Crystal did an exam, asked a lot more questions, and consulted with Dr. Goss in Rainsville who eventually ended up on speakerphone. David (Dr. Goss’s husband) was in the background saying, “It could be the lettuce! Ask him about the lettuce!” It turned out, David was right. I had apparently eaten some contaminated romaine lettuce from Yuma, AZ. Crystal explained her diagnosis to me, explained my options, and was there to do whatever needed to be done to get me through the bout with E. coli. She was nothing short of amazing! Not only was she that amazing in the office, she kept texting me throughout the rest of the weekend to make sure I was ok. She even saw me first thing this morning for a checkup. Thankfully I am better today. Not well completely but very much on my way.
Now, sit back for a moment and think about all the things that seem odd in my story.
- I talked to my care provider on a Saturday…and she took it upon herself to call me
- I didn’t have to go to urgent care because it was outside the normal hours for my primary care office
- Four people disrupted their Saturday to take care of me
- My provider texted me throughout the weekend to check on me
- I saw my provider first thing Monday morning and didn’t have to wait for them to work me in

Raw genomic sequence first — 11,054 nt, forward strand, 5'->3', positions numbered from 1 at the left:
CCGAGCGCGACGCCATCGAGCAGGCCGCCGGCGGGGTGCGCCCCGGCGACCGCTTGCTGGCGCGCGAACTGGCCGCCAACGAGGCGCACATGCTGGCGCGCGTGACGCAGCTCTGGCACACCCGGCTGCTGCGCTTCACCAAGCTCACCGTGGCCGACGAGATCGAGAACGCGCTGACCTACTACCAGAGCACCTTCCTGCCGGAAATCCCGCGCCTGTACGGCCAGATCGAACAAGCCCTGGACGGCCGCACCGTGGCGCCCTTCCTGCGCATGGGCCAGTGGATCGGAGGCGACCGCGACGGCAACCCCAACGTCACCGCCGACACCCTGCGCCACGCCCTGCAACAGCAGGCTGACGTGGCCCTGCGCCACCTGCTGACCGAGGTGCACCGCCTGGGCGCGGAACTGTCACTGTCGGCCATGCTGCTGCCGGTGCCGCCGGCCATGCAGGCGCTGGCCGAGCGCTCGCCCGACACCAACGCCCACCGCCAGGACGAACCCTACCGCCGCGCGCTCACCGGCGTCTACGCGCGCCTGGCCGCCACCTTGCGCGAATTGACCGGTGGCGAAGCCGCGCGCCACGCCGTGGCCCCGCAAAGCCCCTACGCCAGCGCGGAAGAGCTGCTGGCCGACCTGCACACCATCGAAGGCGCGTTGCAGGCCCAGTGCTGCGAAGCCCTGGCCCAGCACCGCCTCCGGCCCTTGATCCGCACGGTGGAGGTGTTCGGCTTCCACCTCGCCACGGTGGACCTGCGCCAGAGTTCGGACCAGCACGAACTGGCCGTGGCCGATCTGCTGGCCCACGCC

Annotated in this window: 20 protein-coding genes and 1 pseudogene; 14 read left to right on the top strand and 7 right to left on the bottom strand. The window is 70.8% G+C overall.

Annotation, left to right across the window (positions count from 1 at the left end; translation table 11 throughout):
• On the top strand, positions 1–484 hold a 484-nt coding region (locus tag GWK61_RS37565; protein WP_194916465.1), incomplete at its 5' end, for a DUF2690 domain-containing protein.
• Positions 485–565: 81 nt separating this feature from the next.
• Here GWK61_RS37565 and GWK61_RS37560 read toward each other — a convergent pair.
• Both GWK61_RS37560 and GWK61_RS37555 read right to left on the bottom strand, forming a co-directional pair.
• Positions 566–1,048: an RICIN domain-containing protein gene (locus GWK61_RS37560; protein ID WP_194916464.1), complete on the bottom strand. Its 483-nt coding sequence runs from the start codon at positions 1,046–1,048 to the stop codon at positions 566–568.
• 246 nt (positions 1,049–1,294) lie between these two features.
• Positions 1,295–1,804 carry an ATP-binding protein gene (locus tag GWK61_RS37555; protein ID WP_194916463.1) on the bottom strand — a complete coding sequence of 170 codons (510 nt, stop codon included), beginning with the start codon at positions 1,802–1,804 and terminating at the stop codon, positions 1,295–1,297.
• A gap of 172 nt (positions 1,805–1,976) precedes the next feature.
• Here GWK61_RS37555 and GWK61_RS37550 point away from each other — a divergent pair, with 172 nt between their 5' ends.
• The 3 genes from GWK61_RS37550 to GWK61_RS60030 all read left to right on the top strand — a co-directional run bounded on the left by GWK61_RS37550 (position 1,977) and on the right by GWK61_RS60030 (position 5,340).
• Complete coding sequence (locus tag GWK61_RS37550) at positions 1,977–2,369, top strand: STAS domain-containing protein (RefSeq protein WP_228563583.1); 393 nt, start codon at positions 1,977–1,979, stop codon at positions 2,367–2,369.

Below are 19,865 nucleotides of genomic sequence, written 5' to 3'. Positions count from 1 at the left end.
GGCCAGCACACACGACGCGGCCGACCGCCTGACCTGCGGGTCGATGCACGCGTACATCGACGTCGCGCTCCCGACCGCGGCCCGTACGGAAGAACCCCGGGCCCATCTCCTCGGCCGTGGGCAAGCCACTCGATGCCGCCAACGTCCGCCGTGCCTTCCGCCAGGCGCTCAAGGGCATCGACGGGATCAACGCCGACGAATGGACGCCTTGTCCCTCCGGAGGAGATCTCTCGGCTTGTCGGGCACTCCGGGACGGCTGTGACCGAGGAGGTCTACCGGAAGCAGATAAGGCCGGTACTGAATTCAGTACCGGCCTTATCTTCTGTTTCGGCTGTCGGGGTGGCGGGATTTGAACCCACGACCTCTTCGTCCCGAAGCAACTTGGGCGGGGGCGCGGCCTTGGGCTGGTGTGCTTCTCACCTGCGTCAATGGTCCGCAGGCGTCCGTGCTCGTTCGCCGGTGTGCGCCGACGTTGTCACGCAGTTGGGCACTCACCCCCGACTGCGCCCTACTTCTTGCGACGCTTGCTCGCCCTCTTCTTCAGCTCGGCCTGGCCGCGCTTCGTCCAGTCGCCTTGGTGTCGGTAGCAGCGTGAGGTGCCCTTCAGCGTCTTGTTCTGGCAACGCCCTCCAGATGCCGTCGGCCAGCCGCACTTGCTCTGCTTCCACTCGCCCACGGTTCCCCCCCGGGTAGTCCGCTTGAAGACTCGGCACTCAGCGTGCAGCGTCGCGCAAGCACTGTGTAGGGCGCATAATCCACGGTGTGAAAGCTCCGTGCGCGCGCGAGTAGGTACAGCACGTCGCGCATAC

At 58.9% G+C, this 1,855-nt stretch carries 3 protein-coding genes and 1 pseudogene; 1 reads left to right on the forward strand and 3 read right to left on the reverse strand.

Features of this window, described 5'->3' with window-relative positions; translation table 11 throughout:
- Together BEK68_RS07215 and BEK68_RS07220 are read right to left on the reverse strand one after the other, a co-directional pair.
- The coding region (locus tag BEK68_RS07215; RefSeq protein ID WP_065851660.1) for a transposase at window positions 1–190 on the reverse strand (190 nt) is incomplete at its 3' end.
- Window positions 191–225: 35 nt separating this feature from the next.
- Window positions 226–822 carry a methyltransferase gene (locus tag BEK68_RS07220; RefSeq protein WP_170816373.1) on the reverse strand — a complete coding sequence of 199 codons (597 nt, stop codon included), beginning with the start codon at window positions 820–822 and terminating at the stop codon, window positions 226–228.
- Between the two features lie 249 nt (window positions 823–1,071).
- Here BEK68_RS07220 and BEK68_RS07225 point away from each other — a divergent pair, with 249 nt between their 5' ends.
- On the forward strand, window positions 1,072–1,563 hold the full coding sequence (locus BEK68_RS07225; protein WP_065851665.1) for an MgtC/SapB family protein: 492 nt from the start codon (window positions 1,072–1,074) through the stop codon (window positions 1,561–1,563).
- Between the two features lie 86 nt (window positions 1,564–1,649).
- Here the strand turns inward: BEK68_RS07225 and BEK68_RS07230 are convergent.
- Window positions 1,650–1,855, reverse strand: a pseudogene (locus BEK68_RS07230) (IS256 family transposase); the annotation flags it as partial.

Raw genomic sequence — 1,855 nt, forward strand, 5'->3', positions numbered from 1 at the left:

- I walked out both Saturday and today without having to stop on my way out and give them money. It was all included in my subscription.
More than that, I have a real relationship with my primary care provider. She knows me. She took time with me. She explained everything in the sort of detail I needed. She answered all my questions. There are many great physicians out there who truly care about their patients, who wish they could take that kind of time with each one. However, to make their office financially solvent, they have to pack their schedules and give their patients only a few brief minutes. What I experienced this weekend was something wholly different.
When I heard about the theory of direct primary care, I got really excited because it seemed like exactly what is needed in this country to get health care costs under control and improve the patient experience. After experiencing it first had this weekend, I am absolutely convinced it is the revolutionary wave we have been needing for so long.